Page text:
Services for the elderly

services for elderly people


The Bryning Unit is a multidisciplinary team running a weekly programme of outpatient clinics and groups to provide assessment, rehabilitation and support for older people with complex problems. 

Referrals come from GPs, hospital consultants after an inpatient stay, district nurses, therapists, Social Services and sometimes after a visit to A&E.

The team includes nurses, therapists, doctors, a carer’s specialist and a Parkinson’s specialist.

There are a wide range of clinics and groups which occur on the Bryning Unit

  • Medical clinics run by our specialist consultant geriatricians
  • Memory clinic 
  • Leg ulcer clinic nurse-led for people with complex leg ulcers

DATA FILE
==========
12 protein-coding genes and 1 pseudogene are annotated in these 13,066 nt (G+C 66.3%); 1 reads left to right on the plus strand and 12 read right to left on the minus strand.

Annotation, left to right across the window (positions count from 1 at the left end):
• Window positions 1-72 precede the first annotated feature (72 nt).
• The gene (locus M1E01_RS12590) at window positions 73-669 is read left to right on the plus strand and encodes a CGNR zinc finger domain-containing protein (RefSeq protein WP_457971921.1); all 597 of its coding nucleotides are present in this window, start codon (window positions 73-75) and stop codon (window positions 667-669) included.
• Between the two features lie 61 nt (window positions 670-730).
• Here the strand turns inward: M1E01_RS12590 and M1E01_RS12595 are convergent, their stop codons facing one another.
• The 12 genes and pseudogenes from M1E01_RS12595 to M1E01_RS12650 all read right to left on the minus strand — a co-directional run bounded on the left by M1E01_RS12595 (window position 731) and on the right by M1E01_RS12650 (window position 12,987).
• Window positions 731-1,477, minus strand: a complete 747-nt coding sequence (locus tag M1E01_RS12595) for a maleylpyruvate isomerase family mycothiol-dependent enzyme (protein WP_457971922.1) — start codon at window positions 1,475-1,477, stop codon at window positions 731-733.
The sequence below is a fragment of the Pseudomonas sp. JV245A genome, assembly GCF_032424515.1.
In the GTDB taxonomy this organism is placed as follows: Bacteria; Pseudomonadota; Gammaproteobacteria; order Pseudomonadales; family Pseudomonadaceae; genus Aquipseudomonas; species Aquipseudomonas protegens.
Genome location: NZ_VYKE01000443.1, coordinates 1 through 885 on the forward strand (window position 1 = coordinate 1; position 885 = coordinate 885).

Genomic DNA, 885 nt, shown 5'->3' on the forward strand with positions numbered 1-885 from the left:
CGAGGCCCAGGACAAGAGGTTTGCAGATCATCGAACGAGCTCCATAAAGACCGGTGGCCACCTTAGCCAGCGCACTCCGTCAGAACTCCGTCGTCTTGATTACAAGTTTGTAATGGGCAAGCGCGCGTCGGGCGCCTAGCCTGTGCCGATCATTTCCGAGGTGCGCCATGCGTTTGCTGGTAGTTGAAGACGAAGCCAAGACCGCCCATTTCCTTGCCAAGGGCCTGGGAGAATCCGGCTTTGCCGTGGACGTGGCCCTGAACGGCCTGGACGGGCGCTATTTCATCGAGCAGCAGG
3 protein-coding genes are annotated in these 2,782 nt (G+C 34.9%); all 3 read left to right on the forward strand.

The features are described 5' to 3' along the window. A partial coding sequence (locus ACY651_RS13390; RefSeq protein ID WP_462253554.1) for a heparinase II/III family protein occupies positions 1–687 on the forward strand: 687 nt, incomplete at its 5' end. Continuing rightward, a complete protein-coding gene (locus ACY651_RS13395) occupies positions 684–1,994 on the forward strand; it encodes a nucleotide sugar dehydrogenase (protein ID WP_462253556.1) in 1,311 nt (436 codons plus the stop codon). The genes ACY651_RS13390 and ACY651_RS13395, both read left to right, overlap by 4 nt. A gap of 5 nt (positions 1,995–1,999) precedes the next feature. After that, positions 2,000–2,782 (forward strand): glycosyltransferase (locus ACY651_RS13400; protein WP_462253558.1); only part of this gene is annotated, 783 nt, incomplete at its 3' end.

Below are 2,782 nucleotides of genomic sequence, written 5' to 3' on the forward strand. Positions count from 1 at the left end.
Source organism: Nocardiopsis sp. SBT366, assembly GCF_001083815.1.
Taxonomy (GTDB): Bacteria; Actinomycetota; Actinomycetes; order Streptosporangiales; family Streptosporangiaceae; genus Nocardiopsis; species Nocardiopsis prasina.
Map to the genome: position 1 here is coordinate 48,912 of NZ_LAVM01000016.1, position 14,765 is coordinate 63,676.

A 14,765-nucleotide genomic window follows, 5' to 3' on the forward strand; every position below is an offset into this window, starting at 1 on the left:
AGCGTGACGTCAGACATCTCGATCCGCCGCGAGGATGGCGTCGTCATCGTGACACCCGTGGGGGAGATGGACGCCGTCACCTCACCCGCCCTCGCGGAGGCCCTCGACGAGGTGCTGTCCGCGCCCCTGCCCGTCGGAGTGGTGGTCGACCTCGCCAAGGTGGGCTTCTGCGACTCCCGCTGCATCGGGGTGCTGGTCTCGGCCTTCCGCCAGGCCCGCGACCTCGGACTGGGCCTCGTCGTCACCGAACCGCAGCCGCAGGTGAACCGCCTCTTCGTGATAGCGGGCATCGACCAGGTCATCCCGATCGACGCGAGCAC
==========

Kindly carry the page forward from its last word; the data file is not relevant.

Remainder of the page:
• Falls clinic designed to identify any causes of falls and thus help to prevent future falls
  • TIA clinic (Transient Ischaemic Attack) for people suspected to have symptoms of a stroke that are short-lived and have resolved
  • Syncope clinic investigating people who have blackouts, unexplained dizziness, light-headedness or falls
  • Parkinson’s Disease and Movement Disorder Clinic for people with suspected or known Parkinson’s disease or other conditions which can affect movement and muscle control 
  • Continence clinic, nurse-led clinic for people who have urinary problems
  • Balance Rehabilitation Class called Strong & Steady, designed for people who have balance difficulties 

Things to bring with you to your appointment:

  • your appointment letter
  • current medication you are taking
  • any samples asked for in your appointment letter
  • a list of questions you may want to ask

Cancelling your appointment